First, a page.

December 13, 2007
- New Jersey Moves to Abolish Death Penalty
- Democratic Debate Wrap up in Iowa
- Gore Criticizes US Position at Climate Change Conference
- Demolition on 4,000 Affordable Housing Units in New Orleans Continues
- Toxic Toys: Right in Time for the Holidays
Contempt of Congress Citation Approved by Senate Committee
The Senate Judiciary Committee has approved a measure to hold White House chief of Staff Joshua Bolten and former presidential advisor Karl Rove in contempt of congress. The two Bush administration figures had refused to comply with congressional subpoenas seeking testimony and documents as part of an investigation into the dismissals of 9 US attorneys. The administration has claimed executive privilege in its move to shield the presidential confidants from congressional questions, an argument the Senate Judiciary rejects.
SEIU Files Lawsuit on Behalf of California Prison Workers
A union representing workers in California’s correctional system has filed a lawsuit alleging that the state’s prison system could be holding as many as 33-hundred inmates already due for release. The lawsuit brought by the SEIU blames acute under-staffing, a backlog of work, and failure to properly recalculate sentences as the main factors responsible for keeping inmates behind bars after serving their time.
Judge Upholds California Emissions Caps
A Federal judge has upheld California’s right to tighten emission standards for greenhouse gases. Brian Edwards-Tiekert reports from KPFA.
U.S. District Judge Anthony Ishii rejected automakers’ claims that the state had exceeded its authority by enacting a law that goes above and beyond federal standards. Gareth Lacey is press secretary for California Attorney General Jerry Brown: [7 secs] “This decision is now the fourth legal victory for the state of California in our efforts to curb emissions from motor vehicles. Unfortunately, California’s law still can’t go into effect without a waiver from the Federal Environmental Protection Agency.” The state has been waiting two years for a waiver, and has even sued the federal government to speed up its decision. Sixteen other states have modeled regulations on tailpipe emissions after California’s. Together, they represent nearly half the U.S. population—if their regulations move forward, automakers will effectively be forced to make cleaner cars for the entire country. At KPFA in Berkeley, I’m Brian Edwards-Tiekert.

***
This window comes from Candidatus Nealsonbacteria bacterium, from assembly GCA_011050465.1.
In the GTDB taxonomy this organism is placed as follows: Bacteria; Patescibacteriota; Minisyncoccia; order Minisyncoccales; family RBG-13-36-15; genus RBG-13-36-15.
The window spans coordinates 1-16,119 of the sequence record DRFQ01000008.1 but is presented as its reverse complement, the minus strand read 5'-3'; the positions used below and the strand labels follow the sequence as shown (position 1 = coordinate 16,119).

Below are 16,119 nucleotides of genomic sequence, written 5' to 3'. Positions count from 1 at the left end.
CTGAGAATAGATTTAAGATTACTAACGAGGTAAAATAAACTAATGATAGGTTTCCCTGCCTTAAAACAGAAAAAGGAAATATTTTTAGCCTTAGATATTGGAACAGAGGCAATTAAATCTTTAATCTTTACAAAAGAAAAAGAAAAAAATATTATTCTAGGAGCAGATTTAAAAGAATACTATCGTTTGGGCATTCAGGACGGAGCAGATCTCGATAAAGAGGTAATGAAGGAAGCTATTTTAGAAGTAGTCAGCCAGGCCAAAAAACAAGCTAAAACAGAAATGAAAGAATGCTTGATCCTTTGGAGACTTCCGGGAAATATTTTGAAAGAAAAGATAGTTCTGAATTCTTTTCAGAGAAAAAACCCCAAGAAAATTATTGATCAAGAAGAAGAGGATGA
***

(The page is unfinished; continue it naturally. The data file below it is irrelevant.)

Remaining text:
Bush Vetoes S-CHIP ….Again
President Bush has once again vetoed S-CHIP legislation that would have extended health care coverage for children from working-class families. Congress proposed to pay for this health care coverage by raising taxes on cigarettes. It’s the second time that Bush has exercised his rarely-used veto on the issue of health care coverage for children. S-CHIP passed the Senate by a veto-proof margin and will now go back to the House.
EU Leaders Sign Treaty
European leaders today signed the Treaty of Lisbon which replaces the failed EU constitution proposal of 2005. The new treaty seeks to simplify and streamline decision-making processes in the 27 Member States of the European Union. Cinnamon Nippard has more from Berlin.
While some took British Prime Minister Gordon Brown’s absence from the treaty signing as a symbol of the rifts which have plagued the European Union treaty process, others say today’s signing is an historic and important chance to reform the European Union and an opportunity to create a united stance at a global level. Under the new treaty a high level EU foreign policy position will be created and a more permanent presidency of two and a half years instead of the current 6 month term. The treaty will also cut the size of the European Parliament, freeze the number of seats on the EU Commission and implement a double majority voting system. The new treaty also incorporates an EU charter of fundamental rights to protect the rights of it’s citizens. However Britain and Poland opted out of making that binding. Opponents of the new treaty fear it gives too much power to EU institutions and heralds an era of an EU super-state. The national parliaments of all 27 Member States must still ratify the final text of the treaty before it can take effect. Cinnamon Nippard, reporting for Free Speech Radio News in Berlin.
Israeli Air Strike Kills 3 in Gaza